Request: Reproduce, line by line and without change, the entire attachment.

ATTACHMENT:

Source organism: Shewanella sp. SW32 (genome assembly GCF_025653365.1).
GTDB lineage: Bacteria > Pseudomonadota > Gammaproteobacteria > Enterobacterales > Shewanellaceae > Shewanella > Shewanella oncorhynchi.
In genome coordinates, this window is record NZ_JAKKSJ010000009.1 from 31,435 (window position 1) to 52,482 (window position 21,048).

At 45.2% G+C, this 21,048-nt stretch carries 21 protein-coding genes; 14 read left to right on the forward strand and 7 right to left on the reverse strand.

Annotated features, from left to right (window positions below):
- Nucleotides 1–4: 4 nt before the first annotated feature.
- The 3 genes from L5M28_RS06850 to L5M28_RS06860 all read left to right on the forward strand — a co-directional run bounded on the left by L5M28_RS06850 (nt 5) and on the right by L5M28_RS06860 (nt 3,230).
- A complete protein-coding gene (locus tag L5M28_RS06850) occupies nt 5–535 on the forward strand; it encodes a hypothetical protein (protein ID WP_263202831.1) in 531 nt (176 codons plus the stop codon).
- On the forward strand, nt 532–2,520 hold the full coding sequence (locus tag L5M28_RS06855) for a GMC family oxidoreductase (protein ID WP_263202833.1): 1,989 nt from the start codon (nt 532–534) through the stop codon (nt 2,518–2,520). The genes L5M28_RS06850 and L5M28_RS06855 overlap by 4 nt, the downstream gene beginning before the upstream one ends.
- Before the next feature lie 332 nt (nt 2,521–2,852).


Source organism: Shewanella sp. SW32 (genome assembly GCF_025653365.1).
GTDB lineage: Bacteria > Pseudomonadota > Gammaproteobacteria > Enterobacterales > Shewanellaceae > Shewanella > Shewanella oncorhynchi.
In genome coordinates, this window is record NZ_JAKKSJ010000009.1 from 31,435 (window position 1) to 52,482 (window position 21,048).

At 45.2% G+C, this 21,048-nt stretch carries 21 protein-coding genes; 14 read left to right on the forward strand and 7 right to left on the reverse strand.

Annotated features, from left to right (window positions below):
- Nucleotides 1–4: 4 nt before the first annotated feature.
- The 3 genes from L5M28_RS06850 to L5M28_RS06860 all read left to right on the forward strand — a co-directional run bounded on the left by L5M28_RS06850 (nt 5) and on the right by L5M28_RS06860 (nt 3,230).
- A complete protein-coding gene (locus tag L5M28_RS06850) occupies nt 5–535 on the forward strand; it encodes a hypothetical protein (protein ID WP_263202831.1) in 531 nt (176 codons plus the stop codon).
- On the forward strand, nt 532–2,520 hold the full coding sequence (locus tag L5M28_RS06855) for a GMC family oxidoreductase (protein ID WP_263202833.1): 1,989 nt from the start codon (nt 532–534) through the stop codon (nt 2,518–2,520). The genes L5M28_RS06850 and L5M28_RS06855 overlap by 4 nt, the downstream gene beginning before the upstream one ends.
- Before the next feature lie 332 nt (nt 2,521–2,852).